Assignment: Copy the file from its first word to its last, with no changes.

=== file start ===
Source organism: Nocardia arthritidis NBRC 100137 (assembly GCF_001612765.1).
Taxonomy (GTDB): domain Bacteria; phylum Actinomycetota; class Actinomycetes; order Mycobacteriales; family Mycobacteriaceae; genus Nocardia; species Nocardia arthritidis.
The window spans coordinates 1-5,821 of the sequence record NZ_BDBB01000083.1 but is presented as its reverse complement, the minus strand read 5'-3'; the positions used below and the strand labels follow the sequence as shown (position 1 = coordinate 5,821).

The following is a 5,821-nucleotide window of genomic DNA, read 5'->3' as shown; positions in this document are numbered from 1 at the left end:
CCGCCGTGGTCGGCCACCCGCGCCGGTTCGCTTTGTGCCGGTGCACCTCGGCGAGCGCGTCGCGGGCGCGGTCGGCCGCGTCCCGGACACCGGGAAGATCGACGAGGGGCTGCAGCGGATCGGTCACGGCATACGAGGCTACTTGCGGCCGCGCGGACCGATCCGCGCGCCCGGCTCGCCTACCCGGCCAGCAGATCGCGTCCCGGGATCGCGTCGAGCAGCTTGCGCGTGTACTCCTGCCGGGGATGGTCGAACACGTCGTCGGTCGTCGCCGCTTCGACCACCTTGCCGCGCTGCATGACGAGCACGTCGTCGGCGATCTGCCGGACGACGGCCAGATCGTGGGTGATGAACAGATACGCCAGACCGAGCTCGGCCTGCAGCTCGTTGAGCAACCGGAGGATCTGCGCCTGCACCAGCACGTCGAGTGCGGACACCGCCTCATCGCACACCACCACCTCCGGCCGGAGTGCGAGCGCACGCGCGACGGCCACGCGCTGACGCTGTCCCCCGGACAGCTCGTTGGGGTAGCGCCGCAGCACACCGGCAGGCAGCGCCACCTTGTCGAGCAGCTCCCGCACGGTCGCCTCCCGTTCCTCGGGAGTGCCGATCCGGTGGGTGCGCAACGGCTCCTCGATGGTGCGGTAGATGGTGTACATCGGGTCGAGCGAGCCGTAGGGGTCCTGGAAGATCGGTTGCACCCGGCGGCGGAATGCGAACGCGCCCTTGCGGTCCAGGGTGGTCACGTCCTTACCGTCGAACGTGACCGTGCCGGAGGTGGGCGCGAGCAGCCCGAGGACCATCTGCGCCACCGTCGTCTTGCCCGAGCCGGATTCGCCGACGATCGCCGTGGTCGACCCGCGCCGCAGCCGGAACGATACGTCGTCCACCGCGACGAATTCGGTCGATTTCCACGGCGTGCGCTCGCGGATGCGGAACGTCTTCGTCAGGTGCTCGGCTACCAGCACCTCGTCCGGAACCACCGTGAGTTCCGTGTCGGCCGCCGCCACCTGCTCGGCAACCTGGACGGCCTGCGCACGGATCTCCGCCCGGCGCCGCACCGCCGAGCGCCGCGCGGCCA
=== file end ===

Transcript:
Source organism: Nocardia arthritidis NBRC 100137 (assembly GCF_001612765.1).
Taxonomy (GTDB): domain Bacteria; phylum Actinomycetota; class Actinomycetes; order Mycobacteriales; family Mycobacteriaceae; genus Nocardia; species Nocardia arthritidis.
The window spans coordinates 1-5,821 of the sequence record NZ_BDBB01000083.1 but is presented as its reverse complement, the minus strand read 5'-3'; the positions used below and the strand labels follow the sequence as shown (position 1 = coordinate 5,821).

The following is a 5,821-nucleotide window of genomic DNA, read 5'->3' as shown; positions in this document are numbered from 1 at the left end:
CCGCCGTGGTCGGCCACCCGCGCCGGTTCGCTTTGTGCCGGTGCACCTCGGCGAGCGCGTCGCGGGCGCGGTCGGCCGCGTCCCGGACACCGGGAAGATCGACGAGGGGCTGCAGCGGATCGGTCACGGCATACGAGGCTACTTGCGGCCGCGCGGACCGATCCGCGCGCCCGGCTCGCCTACCCGGCCAGCAGATCGCGTCCCGGGATCGCGTCGAGCAGCTTGCGCGTGTACTCCTGCCGGGGATGGTCGAACACGTCGTCGGTCGTCGCCGCTTCGACCACCTTGCCGCGCTGCATGACGAGCACGTCGTCGGCGATCTGCCGGACGACGGCCAGATCGTGGGTGATGAACAGATACGCCAGACCGAGCTCGGCCTGCAGCTCGTTGAGCAACCGGAGGATCTGCGCCTGCACCAGCACGTCGAGTGCGGACACCGCCTCATCGCACACCACCACCTCCGGCCGGAGTGCGAGCGCACGCGCGACGGCCACGCGCTGACGCTGTCCCCCGGACAGCTCGTTGGGGTAGCGCCGCAGCACACCGGCAGGCAGCGCCACCTTGTCGAGCAGCTCCCGCACGGTCGCCTCCCGTTCCTCGGGAGTGCCGATCCGGTGGGTGCGCAACGGCTCCTCGATGGTGCGGTAGATGGTGTACATCGGGTCGAGCGAGCCGTAGGGGTCCTGGAAGATCGGTTGCACCCGGCGGCGGAATGCGAACGCGCCCTTGCGGTCCAGGGTGGTCACGTCCTTACCGTCGAACGTGACCGTGCCGGAGGTGGGCGCGAGCAGCCCGAGGACCATCTGCGCCACCGTCGTCTTGCCCGAGCCGGATTCGCCGACGATCGCCGTGGTCGACCCGCGCCGCAGCCGGAACGATACGTCGTCCACCGCGACGAATTCGGTCGATTTCCACGGCGTGCGCTCGCGGATGCGGAACGTCTTCGTCAGGTGCTCGGCTACCAGCACCTCGTCCGGAACCACCGTGAGTTCCGTGTCGGCCGCCGCCACCTGCTCGGCAACCTGGACGGCCTGCGCACGGATCTCCGCCCGGCGCCGCACCGCCGAGCGCCGCGCGGCCA